Reposted from July 2010. So much changes in 6 years! Two other daughters have turned “sweet sixteen” since then… Would you like to know what turning “Sweet Sixteen” meant for Sarah? It meant celebrating her birthday for a whole week with desserts I think every…
Month: March 2016
When my husband and I got to church and sat down in the pew behind our son, Peter, who was helping to pass the sacrament, he turned to us and said his friend wanted to know if the Easter Bunny came to our house this morning.
After an inital answer and some thought, I told Peter, “No, the Easter Bunny didn’t come.”
When our children were little, I didn’t want to tell them things that weren’t true or that seemed ridiculous to me. (In saying this, I don’t mean to offend anyone who enjoys our United States holiday traditions.) People dressed up in bunny suits always seemed a little frightening to me! I wanted something different for them. I wanted the focus of our holiday to be on the Savior. So when it came time for Easter, our traditions have included an egg hunt on Saturday, reviewing the events that happened around the atonement, crucifixion and resurrection of Jesus Christ, and a new Sunday outfit for our children, which we laid out on our bed Sunday morning. We taught them that the new clothing was to remind them of the resurrection, and how
“On resurrection morning, I’ll take my body bright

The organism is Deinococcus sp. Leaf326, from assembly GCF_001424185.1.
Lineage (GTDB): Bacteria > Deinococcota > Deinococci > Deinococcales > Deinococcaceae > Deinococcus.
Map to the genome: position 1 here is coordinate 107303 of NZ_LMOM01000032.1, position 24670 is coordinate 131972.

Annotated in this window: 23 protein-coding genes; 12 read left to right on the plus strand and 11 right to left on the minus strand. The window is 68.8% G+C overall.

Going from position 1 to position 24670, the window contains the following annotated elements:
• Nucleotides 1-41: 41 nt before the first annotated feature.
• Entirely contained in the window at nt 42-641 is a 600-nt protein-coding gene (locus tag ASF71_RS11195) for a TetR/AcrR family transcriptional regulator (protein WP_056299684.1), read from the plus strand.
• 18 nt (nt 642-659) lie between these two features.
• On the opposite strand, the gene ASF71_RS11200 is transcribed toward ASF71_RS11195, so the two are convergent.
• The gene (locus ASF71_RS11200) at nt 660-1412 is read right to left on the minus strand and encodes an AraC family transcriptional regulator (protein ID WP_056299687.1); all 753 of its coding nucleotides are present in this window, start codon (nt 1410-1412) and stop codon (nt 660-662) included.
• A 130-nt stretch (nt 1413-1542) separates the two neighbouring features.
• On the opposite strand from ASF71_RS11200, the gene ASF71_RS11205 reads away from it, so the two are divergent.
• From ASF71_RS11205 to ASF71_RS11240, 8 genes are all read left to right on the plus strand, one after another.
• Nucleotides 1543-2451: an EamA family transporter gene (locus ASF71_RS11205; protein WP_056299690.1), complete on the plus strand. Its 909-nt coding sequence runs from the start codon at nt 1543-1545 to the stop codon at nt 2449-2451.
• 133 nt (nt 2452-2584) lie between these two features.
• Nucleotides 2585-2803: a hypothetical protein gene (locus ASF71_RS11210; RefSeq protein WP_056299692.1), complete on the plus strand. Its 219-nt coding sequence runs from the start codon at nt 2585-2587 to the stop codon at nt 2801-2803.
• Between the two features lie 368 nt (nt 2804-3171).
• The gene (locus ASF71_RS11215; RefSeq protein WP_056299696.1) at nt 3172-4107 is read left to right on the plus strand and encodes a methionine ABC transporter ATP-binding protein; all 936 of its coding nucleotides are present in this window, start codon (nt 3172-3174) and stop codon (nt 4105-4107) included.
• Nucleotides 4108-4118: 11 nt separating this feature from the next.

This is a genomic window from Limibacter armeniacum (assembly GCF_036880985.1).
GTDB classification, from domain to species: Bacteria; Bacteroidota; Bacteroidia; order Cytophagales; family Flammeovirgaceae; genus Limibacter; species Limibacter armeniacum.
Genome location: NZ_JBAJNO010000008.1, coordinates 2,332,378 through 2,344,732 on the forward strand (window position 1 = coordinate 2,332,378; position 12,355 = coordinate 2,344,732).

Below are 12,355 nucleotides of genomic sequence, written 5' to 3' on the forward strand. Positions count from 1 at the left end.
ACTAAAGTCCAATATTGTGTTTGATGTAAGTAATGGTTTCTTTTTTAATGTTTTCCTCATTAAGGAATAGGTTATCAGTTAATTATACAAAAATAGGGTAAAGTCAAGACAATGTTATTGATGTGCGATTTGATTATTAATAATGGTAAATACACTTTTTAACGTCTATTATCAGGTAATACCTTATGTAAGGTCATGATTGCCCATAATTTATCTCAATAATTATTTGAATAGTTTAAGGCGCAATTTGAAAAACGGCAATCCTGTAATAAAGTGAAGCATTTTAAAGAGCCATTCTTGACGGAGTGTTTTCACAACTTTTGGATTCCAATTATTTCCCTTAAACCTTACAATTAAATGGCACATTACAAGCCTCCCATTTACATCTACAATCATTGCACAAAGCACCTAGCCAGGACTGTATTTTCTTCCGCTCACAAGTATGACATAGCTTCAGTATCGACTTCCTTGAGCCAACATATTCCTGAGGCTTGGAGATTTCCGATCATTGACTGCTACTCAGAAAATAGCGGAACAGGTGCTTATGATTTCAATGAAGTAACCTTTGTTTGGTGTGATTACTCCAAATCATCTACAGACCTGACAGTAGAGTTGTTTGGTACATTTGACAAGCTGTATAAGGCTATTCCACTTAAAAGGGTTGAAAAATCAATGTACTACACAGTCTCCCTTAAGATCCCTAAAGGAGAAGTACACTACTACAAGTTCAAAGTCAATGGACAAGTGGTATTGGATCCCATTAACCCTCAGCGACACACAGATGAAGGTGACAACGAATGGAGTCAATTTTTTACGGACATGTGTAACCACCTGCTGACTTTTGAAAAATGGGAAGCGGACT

(The Young Women in our ward sang this in our sacrament meeting today. They sang it beautifully, as does this darling 3 year old.)
(Sorry that most of the paragraphs in this post are stuck together. I can’t get there to be spacing between the lines. Hmmm. I need to learn some html or something so I can fix stuff like this….)
This post just makes me laugh! Distracted mother. Reposted from my old blogspot blog, October 19, 2008.
While I was finishing my blog about the 5K from yesterday, the children were painting a poster for Grandpa who is in a very nondescript room in the hospital. Anna wanted to keep painting after the others left. I needed more blog time. “I want to paint my fingernails,” she asked. “Yeah, yeah, sure, whatever,” I said absently.
For tired young moms out there! Reposted from September 19, 2008.
I have just finished toweling dry the last bowl from lunch when Anna dances in. “I’m hungry,” she announces. “We just ate,” I reply. Eying the Top Ramen packages sitting on the counter, she declares, “I want soup.” “Sorry,” I tell her, “We’re not having that kind of of soup right now.” My response doesn’t bother her a bit: “Yep. That’s what I want.” I laugh, because is the most cheerfully unsatisfied customer ever.
I walk over to the computer, because it is moments like these that are so funny to me, and I want to remember them. Anna lays down on the floor and asserts, energetically: “I want to watch a movie!”
Me: “Why don’t you go choose a book you want me to read before your nap?”
A: “I want to watch a movie!”
I ignore Anna for a minute while I type. If she weren’t so cute and if she didn’t have the tiniest little voice and such an entertaining manner, I might lose patience right about now. Lucky for her! But I just have to laugh at how children this age work.
Me: “Would you like a banana or would you like to just go upstairs for your nap without a story?”
A: “I want to read a book.”
Me: “OK, why don’t you go choose one.”
A: “I want you to!”